In the arrangement shown in Fig. 1.24 the masses m of the bar and M of the wedge, as well as the wedge angle alpha , are known.The masses of the pulley and the thread are negligible. The friction is absent. Find the acceleration of the wedge M.

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Answer is \[\LARGE{\color{blue}{a=\frac{mg \sin \alpha }{M+2m(1-\cos \alpha)}.}}\]\[\color{red}{\text{But how to get this answer?}}\]

- Vincent-Lyon.Fr

Let x, v and a be displacement, velocity and acceleration of wedge.
All these values are positive (to the right).
Velocity of m wrt wedge is (first line x-component, second line y-component)
-v cosα
-v sinα
Velocity of wedge wrt ground is:
v
0
Adding them up gives velocity of m wrt ground:
v (1 – cosα)
-v sinα
KE of wedge is KE1 = ½ M v²
KE of mass is KE2 = ½ m v² [(1 - cosα)² + sin²α] = m v² (1- cosα)
Altitude of m above ground is -x sinα , as it goes x down along the inclined when wedge moves of x.
PE of mass is PE = -m g x sinα
The system is conservative.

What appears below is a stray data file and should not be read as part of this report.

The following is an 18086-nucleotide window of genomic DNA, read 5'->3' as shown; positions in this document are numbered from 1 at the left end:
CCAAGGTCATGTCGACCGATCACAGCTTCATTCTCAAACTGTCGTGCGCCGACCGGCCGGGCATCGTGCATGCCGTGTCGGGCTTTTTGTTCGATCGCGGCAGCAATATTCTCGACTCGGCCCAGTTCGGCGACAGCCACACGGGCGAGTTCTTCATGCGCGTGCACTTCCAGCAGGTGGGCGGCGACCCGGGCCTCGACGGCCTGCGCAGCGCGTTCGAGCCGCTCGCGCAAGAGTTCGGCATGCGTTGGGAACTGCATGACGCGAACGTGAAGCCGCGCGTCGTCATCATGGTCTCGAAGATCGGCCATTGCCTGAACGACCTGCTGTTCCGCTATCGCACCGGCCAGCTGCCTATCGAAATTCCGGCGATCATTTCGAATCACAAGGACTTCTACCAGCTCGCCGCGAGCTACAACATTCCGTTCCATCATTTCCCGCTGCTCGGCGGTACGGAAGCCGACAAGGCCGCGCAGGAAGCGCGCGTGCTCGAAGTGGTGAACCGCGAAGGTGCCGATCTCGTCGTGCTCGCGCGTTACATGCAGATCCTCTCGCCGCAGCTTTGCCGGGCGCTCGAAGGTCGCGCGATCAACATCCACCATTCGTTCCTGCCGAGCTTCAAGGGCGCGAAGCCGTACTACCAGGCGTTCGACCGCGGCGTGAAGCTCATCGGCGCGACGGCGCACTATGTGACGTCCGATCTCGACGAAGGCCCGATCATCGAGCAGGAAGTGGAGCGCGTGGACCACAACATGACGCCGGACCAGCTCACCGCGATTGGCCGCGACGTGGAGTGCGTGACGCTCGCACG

So total energy is conserved.
Adding up all derivatives of above energies must give zero:
0 = Mva +2mva(1 - cosα) - mg v sinα
Simplifying by v and solving for a leads to the solution.

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## More answers

- Vincent-Lyon.Fr

* altitude above ground is actually -x sinα + H
where H is height of the pulley.
H disappears in the derivation.

- Vincent-Lyon.Fr

I also have a solution based on forces and N's laws, although I prefer the more global energy approach.

- yrelhan4

also sir, what would be the displacement of the wedge? this is a common question, but i always end up getting stuck. @Vincent-Lyon.Fr

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